Let us take an example, to understand things better.

  namespace PARTECHCoupling

  {

​    class Program

​    {

​      static void Main(string[] args)

​      {

​        var fileReader = new FileReader(@"D:\PARTECH\test.txt");

​        fileReader.StartReading();

​        fileReader.SaveData();

​        Console.WriteLine("Press any key to exit.");

​        Console.ReadKey();

​      }

​    }

 

​    public class FileReader

​    {

​      private readonly string _filename;

​      private string _contents;

 

​      public FileReader(string filename)

​      {

​        _filename = filename;

​      }

 

​      public void StartReading()

​      {

​        _contents = File.ReadAllText(_filename);

​      }

 

​      public void SaveData()

​      {

​        var saver = new FileSaver(_filename.Replace(".txt", ".doc"), _contents);

​        saver.SaveFile();

​      }

 

​    }

 

​    public class FileSaver

​    {

​      private readonly string _filename;

​      private readonly string _contents;

 

​      public FileSaver(string filename, string contents)

​      {

​        _filename = filename;

​        _contents = contents;

​      }

 

​      public void SaveFile()

​      {

​        File.WriteAllText(_filename, _contents);

​      }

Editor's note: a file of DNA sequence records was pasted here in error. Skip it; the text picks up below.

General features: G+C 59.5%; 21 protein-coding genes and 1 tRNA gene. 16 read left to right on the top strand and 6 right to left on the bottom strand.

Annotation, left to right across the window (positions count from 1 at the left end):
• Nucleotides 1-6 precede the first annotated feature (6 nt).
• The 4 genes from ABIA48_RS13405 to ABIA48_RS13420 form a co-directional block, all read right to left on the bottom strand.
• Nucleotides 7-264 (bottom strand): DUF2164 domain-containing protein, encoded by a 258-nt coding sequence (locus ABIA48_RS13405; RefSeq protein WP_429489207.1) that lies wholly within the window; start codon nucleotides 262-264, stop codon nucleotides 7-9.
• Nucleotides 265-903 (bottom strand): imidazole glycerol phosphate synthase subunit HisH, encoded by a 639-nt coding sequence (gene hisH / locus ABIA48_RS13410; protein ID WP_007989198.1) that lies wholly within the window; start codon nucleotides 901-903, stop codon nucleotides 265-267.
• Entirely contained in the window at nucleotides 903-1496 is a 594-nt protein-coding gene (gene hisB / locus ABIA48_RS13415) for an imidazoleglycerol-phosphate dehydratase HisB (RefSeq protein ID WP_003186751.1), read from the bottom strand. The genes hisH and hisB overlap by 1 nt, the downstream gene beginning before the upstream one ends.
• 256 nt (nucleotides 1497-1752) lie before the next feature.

​    }

   }

In the above code, we have a Program class from where the code begins to execute. Here the program class has a main method and it holds the code to create an object for filereader which expects a file name. And inside the filereader class, there are two methods, one to read the data from the file and another one to save the data to a file. The save method creates an object for another class which is then used to save the data to a different file.

Since the two classes are concrete or tightly coupled, and as they know the entire implementation of the class, it is difficult to make additional changes. This is simply because the changes have to be done at a lot of places. Imagine a similar kind of coupling in a much larger application. It will be extremely tricky to maintain and support the code.

Loosely Coupled

Loosely coupled can be explained with the help of head as an example. Take any type of hat, you will be able to fit it on your head. For example, a cowboy hat can fit on top of it, so can a chef's hat. Here, the head and the cap are loosely coupled as both are not interdependent. This makes it much less complex and ensures code reusability.